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Leopardi Paperback – May 25, 1997
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You'll not grieve, surely,Just as Hamlet leaps out of the Middle Ages into the Renaissance, Leopardi (who died in 1837) ceases to accept the consolations of the Enlightenment. Refusing to find a fixed center of the universe, he admits to the presence of the void. No poet before him so actively conveys the force of nothing: "Tomorrow the hours will be leaden / With emptiness and melancholy." Indeed, the recognition of such metaphysical boredom, which the Italians call la noia, strikes Leopardi as the very badge of humanity: "To suffer want, emptiness, and hence noia--this seems to me the chief sign of the grandeur and nobility of human nature." --Mark Rudman
For the life you've led, since even
The slightest twist of your will
Is nature's way. But to me,
If I fail to escape
Loathsome old age--
When these eyes will mean nothing
To any other heart, the world be nothing
But a blank to them,
Each day more desolate, every day
Darker than the one before--what then
Will this longing for solitude
Seem like to me? What then
Will these years, or even I myself,
Seem to have been? Alas,
I'll be sick with regret, and over and over,
But inconsolable, looking back.
"[Leopardi's] contribution to 19th-century European poetry second only to Baudelaire's . . . there's plenty to be grateful for in this lucidly translated selection. . . "--Boston Review
Top Customer Reviews
Not being able to review this edition, should I be so silly to give "stars" to Leopardi himself? In fact, it would be rather silly of me to attempt, here, in a few lines, a short literary criticism of the work of one of the greatest poets in Italian language as well as a giant of human thought. Libraries can be filled with books on this enfant prodige, who as a child would toy with greek, latin and hebrew philology, write tragedies, essays on theology, histories of astronomy - as Italo Calvino puts it, when he writes a poem on the moon, Leopardi knows precisely well what he is talking about - or could forge a Callimachus and fool the world authorities on ancient greek literature. His Zibaldone di Pensieri ("Eggnog of thoughts") anticipates contemporary philosophy from Schopenhauer to Nietzsche to Heidegger - indeed it anticipates the contemporary age; his entire work is like a big bang, and contains in nuce future existentialism, nihilism, ontology. So, I will just rant a little about what of Leopardi speaks to me personally.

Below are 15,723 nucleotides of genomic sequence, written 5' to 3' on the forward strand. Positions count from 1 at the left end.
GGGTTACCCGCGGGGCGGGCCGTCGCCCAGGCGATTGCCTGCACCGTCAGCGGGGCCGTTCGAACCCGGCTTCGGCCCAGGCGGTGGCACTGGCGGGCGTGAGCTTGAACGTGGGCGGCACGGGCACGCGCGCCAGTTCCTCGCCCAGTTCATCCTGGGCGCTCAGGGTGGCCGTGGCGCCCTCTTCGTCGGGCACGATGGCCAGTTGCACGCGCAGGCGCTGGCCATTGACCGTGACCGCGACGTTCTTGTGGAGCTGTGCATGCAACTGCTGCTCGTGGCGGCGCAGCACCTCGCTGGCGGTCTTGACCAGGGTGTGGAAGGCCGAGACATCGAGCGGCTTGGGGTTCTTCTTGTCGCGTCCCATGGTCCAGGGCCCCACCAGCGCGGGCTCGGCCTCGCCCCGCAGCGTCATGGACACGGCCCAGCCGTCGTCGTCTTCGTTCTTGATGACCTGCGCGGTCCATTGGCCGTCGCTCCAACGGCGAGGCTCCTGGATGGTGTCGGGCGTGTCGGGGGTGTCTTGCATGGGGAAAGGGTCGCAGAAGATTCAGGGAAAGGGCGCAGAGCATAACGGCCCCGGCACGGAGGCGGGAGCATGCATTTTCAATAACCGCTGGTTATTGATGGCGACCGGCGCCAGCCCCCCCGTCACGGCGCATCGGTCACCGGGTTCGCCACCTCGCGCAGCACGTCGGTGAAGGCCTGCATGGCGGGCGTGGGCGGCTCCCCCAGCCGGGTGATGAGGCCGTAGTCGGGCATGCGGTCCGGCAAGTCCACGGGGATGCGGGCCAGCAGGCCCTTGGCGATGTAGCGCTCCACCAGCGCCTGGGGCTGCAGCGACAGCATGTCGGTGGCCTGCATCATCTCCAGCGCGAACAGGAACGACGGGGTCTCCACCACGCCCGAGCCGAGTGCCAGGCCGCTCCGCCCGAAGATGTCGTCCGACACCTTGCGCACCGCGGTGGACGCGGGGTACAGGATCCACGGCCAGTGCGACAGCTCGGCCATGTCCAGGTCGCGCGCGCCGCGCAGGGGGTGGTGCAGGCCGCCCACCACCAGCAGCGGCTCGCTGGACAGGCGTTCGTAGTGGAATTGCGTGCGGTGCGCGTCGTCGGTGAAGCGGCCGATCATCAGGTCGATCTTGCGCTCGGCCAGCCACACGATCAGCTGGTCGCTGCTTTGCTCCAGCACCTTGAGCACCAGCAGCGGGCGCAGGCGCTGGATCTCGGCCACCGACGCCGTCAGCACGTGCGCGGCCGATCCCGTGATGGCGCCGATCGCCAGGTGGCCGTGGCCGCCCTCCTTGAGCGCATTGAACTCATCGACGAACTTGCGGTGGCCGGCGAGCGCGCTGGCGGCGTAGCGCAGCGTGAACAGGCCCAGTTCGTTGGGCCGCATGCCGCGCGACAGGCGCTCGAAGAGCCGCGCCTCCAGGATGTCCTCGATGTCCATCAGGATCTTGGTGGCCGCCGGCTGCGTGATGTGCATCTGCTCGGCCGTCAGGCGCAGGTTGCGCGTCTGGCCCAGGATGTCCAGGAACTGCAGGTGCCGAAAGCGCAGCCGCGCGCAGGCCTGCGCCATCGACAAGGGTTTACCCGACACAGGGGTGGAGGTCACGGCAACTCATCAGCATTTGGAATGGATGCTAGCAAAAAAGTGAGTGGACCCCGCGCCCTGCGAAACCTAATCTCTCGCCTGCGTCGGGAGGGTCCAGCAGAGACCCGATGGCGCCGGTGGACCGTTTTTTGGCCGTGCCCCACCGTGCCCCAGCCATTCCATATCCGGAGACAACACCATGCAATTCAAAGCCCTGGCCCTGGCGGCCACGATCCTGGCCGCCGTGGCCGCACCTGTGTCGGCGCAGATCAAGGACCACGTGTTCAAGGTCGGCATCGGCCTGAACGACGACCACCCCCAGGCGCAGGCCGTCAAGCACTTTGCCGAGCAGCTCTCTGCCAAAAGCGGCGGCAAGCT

Men are not created equal. I hold this truth to be self evident. So did Leopardi. He knew he was not one of the "greggia", not on of the sheep he envied. Some of us are different, as he tells us. There are people that can experience in advance what our kind will explore in the future centuries. And most of them burn, like fuses burn. We watch them fall with an admixture of admiration, horror and awe - as the tragic chorus watches Oedipus.
That is why I do not believe that "Cosmic Pessimism" is a good label for Leopardi.Read more ›